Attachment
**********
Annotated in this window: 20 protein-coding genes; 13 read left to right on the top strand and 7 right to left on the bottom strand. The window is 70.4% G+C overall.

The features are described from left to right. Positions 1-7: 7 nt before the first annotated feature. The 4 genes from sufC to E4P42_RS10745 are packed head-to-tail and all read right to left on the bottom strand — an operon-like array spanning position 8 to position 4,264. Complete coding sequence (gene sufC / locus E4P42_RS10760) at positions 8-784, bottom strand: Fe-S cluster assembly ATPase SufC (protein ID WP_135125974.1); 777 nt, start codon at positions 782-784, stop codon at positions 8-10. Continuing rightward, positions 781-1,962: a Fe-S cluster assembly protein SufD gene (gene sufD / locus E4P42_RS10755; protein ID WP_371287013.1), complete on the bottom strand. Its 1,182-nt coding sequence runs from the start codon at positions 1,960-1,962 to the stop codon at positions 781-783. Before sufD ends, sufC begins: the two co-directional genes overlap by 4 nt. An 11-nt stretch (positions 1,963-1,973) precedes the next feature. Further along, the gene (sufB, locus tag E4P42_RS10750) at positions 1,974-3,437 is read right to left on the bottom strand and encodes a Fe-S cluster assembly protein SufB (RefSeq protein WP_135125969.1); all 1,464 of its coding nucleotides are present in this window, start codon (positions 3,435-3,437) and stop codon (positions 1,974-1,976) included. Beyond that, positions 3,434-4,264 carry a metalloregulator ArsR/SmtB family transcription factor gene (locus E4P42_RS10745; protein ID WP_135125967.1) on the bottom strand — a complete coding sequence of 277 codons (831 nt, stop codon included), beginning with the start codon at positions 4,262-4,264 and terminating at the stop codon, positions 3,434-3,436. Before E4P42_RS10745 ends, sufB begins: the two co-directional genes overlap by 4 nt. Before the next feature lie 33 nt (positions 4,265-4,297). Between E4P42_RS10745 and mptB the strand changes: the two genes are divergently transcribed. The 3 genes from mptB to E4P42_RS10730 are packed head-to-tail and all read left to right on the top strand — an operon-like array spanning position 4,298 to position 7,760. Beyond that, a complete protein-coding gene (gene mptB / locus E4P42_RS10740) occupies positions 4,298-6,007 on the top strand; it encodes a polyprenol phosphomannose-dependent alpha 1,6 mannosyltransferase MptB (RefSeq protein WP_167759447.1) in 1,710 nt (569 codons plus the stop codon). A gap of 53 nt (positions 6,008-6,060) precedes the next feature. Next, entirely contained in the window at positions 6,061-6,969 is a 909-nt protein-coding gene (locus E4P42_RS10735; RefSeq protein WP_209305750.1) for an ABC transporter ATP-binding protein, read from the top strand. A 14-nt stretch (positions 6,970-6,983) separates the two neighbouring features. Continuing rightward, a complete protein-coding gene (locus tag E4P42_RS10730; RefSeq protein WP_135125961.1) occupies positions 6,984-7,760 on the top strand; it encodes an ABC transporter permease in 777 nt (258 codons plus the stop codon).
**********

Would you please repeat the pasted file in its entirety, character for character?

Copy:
Annotated in this window: 20 protein-coding genes; 13 read left to right on the top strand and 7 right to left on the bottom strand. The window is 70.4% G+C overall.

The features are described from left to right. Positions 1-7: 7 nt before the first annotated feature. The 4 genes from sufC to E4P42_RS10745 are packed head-to-tail and all read right to left on the bottom strand — an operon-like array spanning position 8 to position 4,264. Complete coding sequence (gene sufC / locus E4P42_RS10760) at positions 8-784, bottom strand: Fe-S cluster assembly ATPase SufC (protein ID WP_135125974.1); 777 nt, start codon at positions 782-784, stop codon at positions 8-10. Continuing rightward, positions 781-1,962: a Fe-S cluster assembly protein SufD gene (gene sufD / locus E4P42_RS10755; protein ID WP_371287013.1), complete on the bottom strand. Its 1,182-nt coding sequence runs from the start codon at positions 1,960-1,962 to the stop codon at positions 781-783. Before sufD ends, sufC begins: the two co-directional genes overlap by 4 nt. An 11-nt stretch (positions 1,963-1,973) precedes the next feature. Further along, the gene (sufB, locus tag E4P42_RS10750) at positions 1,974-3,437 is read right to left on the bottom strand and encodes a Fe-S cluster assembly protein SufB (RefSeq protein WP_135125969.1); all 1,464 of its coding nucleotides are present in this window, start codon (positions 3,435-3,437) and stop codon (positions 1,974-1,976) included. Beyond that, positions 3,434-4,264 carry a metalloregulator ArsR/SmtB family transcription factor gene (locus E4P42_RS10745; protein ID WP_135125967.1) on the bottom strand — a complete coding sequence of 277 codons (831 nt, stop codon included), beginning with the start codon at positions 4,262-4,264 and terminating at the stop codon, positions 3,434-3,436. Before E4P42_RS10745 ends, sufB begins: the two co-directional genes overlap by 4 nt. Before the next feature lie 33 nt (positions 4,265-4,297). Between E4P42_RS10745 and mptB the strand changes: the two genes are divergently transcribed. The 3 genes from mptB to E4P42_RS10730 are packed head-to-tail and all read left to right on the top strand — an operon-like array spanning position 4,298 to position 7,760. Beyond that, a complete protein-coding gene (gene mptB / locus E4P42_RS10740) occupies positions 4,298-6,007 on the top strand; it encodes a polyprenol phosphomannose-dependent alpha 1,6 mannosyltransferase MptB (RefSeq protein WP_167759447.1) in 1,710 nt (569 codons plus the stop codon). A gap of 53 nt (positions 6,008-6,060) precedes the next feature. Next, entirely contained in the window at positions 6,061-6,969 is a 909-nt protein-coding gene (locus E4P42_RS10735; RefSeq protein WP_209305750.1) for an ABC transporter ATP-binding protein, read from the top strand. A 14-nt stretch (positions 6,970-6,983) separates the two neighbouring features. Continuing rightward, a complete protein-coding gene (locus tag E4P42_RS10730; RefSeq protein WP_135125961.1) occupies positions 6,984-7,760 on the top strand; it encodes an ABC transporter permease in 777 nt (258 codons plus the stop codon).